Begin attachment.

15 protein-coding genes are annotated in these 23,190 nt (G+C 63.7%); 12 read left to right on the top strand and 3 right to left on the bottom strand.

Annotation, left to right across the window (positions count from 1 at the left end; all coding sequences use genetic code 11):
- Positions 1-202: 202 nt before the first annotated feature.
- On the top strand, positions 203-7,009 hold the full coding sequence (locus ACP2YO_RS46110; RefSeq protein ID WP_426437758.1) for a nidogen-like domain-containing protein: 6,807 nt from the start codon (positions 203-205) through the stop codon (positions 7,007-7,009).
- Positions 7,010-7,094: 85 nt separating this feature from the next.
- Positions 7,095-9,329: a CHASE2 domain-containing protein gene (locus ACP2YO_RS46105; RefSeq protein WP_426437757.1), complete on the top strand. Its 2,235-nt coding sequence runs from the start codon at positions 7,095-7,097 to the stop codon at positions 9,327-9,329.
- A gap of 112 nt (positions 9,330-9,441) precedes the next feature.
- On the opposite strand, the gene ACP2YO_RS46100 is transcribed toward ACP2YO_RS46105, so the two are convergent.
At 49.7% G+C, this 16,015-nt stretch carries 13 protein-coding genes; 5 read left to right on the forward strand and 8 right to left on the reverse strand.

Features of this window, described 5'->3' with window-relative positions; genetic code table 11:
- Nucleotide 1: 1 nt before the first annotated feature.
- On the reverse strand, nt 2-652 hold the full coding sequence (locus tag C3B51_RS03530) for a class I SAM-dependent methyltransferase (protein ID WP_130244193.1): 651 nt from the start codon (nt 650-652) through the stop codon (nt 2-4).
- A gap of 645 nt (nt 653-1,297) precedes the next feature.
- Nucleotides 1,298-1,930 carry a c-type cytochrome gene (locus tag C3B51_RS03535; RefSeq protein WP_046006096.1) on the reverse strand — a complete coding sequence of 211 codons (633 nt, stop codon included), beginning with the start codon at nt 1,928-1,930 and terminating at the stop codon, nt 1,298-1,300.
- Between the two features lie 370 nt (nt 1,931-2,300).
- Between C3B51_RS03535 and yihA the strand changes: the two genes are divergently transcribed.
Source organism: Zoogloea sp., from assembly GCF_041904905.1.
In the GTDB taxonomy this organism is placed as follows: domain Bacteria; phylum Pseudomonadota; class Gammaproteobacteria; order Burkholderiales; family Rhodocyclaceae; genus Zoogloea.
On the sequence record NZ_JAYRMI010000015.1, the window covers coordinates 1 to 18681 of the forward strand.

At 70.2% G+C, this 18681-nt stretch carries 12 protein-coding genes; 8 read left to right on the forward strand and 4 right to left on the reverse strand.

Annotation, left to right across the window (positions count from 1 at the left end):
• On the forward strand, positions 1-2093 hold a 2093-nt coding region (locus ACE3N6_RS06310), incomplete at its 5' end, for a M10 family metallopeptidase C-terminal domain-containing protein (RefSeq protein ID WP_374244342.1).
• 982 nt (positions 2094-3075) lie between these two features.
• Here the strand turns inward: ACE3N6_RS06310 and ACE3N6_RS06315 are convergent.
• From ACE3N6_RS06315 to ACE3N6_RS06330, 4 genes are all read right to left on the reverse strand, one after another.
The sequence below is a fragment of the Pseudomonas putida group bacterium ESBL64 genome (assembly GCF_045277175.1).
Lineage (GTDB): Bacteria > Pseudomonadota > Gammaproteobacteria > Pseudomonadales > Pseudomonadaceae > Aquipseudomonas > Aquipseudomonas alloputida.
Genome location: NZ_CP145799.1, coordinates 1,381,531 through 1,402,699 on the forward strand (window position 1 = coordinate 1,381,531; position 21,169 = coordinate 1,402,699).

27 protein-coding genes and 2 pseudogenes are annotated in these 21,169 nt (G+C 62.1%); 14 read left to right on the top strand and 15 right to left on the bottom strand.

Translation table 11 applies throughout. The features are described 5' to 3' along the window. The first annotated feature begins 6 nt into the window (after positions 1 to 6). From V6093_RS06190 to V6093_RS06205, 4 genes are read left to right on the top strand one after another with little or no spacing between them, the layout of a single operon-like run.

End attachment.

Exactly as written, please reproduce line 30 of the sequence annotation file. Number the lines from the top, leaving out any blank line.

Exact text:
Translation table 11 applies throughout. The features are described 5' to 3' along the window. The first annotated feature begins 6 nt into the window (after positions 1 to 6). From V6093_RS06190 to V6093_RS06205, 4 genes are read left to right on the top strand one after another with little or no spacing between them, the layout of a single operon-like run.